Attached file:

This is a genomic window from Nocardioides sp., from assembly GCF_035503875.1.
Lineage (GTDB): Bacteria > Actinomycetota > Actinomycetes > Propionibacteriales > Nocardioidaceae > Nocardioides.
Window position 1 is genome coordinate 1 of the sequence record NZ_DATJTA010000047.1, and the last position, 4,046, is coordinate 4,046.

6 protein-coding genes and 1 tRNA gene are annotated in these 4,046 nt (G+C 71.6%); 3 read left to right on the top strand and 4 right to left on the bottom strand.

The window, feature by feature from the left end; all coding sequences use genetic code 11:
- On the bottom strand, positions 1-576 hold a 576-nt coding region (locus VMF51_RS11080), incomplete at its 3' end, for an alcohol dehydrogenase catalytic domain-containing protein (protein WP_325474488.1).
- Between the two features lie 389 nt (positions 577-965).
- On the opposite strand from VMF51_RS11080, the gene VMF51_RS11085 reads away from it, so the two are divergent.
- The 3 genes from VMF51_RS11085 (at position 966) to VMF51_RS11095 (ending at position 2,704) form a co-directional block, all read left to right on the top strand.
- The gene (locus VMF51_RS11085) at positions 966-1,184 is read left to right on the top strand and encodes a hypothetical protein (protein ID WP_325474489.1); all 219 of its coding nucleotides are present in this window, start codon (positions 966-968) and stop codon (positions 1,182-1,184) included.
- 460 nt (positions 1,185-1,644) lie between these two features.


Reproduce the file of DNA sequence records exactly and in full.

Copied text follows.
This is a genomic window from Nocardioides sp., from assembly GCF_035503875.1.
Lineage (GTDB): Bacteria > Actinomycetota > Actinomycetes > Propionibacteriales > Nocardioidaceae > Nocardioides.
Window position 1 is genome coordinate 1 of the sequence record NZ_DATJTA010000047.1, and the last position, 4,046, is coordinate 4,046.

6 protein-coding genes and 1 tRNA gene are annotated in these 4,046 nt (G+C 71.6%); 3 read left to right on the top strand and 4 right to left on the bottom strand.

The window, feature by feature from the left end; all coding sequences use genetic code 11:
- On the bottom strand, positions 1-576 hold a 576-nt coding region (locus VMF51_RS11080), incomplete at its 3' end, for an alcohol dehydrogenase catalytic domain-containing protein (protein WP_325474488.1).
- Between the two features lie 389 nt (positions 577-965).
- On the opposite strand from VMF51_RS11080, the gene VMF51_RS11085 reads away from it, so the two are divergent.
- The 3 genes from VMF51_RS11085 (at position 966) to VMF51_RS11095 (ending at position 2,704) form a co-directional block, all read left to right on the top strand.
- The gene (locus VMF51_RS11085) at positions 966-1,184 is read left to right on the top strand and encodes a hypothetical protein (protein ID WP_325474489.1); all 219 of its coding nucleotides are present in this window, start codon (positions 966-968) and stop codon (positions 1,182-1,184) included.
- 460 nt (positions 1,185-1,644) lie between these two features.